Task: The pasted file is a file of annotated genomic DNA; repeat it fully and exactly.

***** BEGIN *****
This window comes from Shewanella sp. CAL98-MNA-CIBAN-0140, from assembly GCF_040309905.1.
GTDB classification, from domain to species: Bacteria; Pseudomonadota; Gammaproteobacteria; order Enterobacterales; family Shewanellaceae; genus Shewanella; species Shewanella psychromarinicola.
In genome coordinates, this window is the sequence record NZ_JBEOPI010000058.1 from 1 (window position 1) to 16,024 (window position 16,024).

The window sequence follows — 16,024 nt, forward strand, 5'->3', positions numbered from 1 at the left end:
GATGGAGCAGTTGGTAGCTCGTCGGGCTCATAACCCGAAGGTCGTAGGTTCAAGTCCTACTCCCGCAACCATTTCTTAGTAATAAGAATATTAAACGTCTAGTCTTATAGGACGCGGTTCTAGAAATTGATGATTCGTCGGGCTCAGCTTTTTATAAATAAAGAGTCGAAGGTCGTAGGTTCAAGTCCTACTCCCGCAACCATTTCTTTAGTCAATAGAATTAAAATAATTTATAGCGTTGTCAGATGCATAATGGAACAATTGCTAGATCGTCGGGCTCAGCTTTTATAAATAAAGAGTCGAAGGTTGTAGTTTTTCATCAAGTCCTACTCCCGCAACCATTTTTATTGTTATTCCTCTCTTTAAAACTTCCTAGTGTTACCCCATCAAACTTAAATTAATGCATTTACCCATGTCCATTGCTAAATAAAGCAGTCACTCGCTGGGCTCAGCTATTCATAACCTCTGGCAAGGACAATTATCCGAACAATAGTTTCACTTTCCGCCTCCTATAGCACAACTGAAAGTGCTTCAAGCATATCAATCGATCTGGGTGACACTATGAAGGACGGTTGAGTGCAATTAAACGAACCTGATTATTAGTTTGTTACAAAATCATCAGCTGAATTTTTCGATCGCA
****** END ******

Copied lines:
This window comes from Shewanella sp. CAL98-MNA-CIBAN-0140, from assembly GCF_040309905.1.
GTDB classification, from domain to species: Bacteria; Pseudomonadota; Gammaproteobacteria; order Enterobacterales; family Shewanellaceae; genus Shewanella; species Shewanella psychromarinicola.
In genome coordinates, this window is the sequence record NZ_JBEOPI010000058.1 from 1 (window position 1) to 16,024 (window position 16,024).

The window sequence follows — 16,024 nt, forward strand, 5'->3', positions numbered from 1 at the left end:
GATGGAGCAGTTGGTAGCTCGTCGGGCTCATAACCCGAAGGTCGTAGGTTCAAGTCCTACTCCCGCAACCATTTCTTAGTAATAAGAATATTAAACGTCTAGTCTTATAGGACGCGGTTCTAGAAATTGATGATTCGTCGGGCTCAGCTTTTTATAAATAAAGAGTCGAAGGTCGTAGGTTCAAGTCCTACTCCCGCAACCATTTCTTTAGTCAATAGAATTAAAATAATTTATAGCGTTGTCAGATGCATAATGGAACAATTGCTAGATCGTCGGGCTCAGCTTTTATAAATAAAGAGTCGAAGGTTGTAGTTTTTCATCAAGTCCTACTCCCGCAACCATTTTTATTGTTATTCCTCTCTTTAAAACTTCCTAGTGTTACCCCATCAAACTTAAATTAATGCATTTACCCATGTCCATTGCTAAATAAAGCAGTCACTCGCTGGGCTCAGCTATTCATAACCTCTGGCAAGGACAATTATCCGAACAATAGTTTCACTTTCCGCCTCCTATAGCACAACTGAAAGTGCTTCAAGCATATCAATCGATCTGGGTGACACTATGAAGGACGGTTGAGTGCAATTAAACGAACCTGATTATTAGTTTGTTACAAAATCATCAGCTGAATTTTTCGATCGCA